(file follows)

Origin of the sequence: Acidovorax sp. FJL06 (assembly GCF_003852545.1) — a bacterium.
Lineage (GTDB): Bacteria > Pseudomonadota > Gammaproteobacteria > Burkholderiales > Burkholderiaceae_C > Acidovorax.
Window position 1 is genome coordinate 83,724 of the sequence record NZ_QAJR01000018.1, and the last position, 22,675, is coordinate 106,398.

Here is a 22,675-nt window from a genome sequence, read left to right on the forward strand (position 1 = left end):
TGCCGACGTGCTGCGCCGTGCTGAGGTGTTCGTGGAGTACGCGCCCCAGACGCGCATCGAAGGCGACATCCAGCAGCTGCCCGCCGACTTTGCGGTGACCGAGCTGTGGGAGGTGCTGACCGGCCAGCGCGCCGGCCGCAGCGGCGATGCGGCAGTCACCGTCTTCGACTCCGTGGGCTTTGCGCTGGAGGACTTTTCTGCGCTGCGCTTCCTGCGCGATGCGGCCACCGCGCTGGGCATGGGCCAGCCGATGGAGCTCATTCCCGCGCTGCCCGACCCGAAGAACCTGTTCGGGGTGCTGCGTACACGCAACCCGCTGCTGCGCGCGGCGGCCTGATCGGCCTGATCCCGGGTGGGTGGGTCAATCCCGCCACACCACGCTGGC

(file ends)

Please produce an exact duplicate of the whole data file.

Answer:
Origin of the sequence: Acidovorax sp. FJL06 (assembly GCF_003852545.1) — a bacterium.
Lineage (GTDB): Bacteria > Pseudomonadota > Gammaproteobacteria > Burkholderiales > Burkholderiaceae_C > Acidovorax.
Window position 1 is genome coordinate 83,724 of the sequence record NZ_QAJR01000018.1, and the last position, 22,675, is coordinate 106,398.

Here is a 22,675-nt window from a genome sequence, read left to right on the forward strand (position 1 = left end):
TGCCGACGTGCTGCGCCGTGCTGAGGTGTTCGTGGAGTACGCGCCCCAGACGCGCATCGAAGGCGACATCCAGCAGCTGCCCGCCGACTTTGCGGTGACCGAGCTGTGGGAGGTGCTGACCGGCCAGCGCGCCGGCCGCAGCGGCGATGCGGCAGTCACCGTCTTCGACTCCGTGGGCTTTGCGCTGGAGGACTTTTCTGCGCTGCGCTTCCTGCGCGATGCGGCCACCGCGCTGGGCATGGGCCAGCCGATGGAGCTCATTCCCGCGCTGCCCGACCCGAAGAACCTGTTCGGGGTGCTGCGTACACGCAACCCGCTGCTGCGCGCGGCGGCCTGATCGGCCTGATCCCGGGTGGGTGGGTCAATCCCGCCACACCACGCTGGC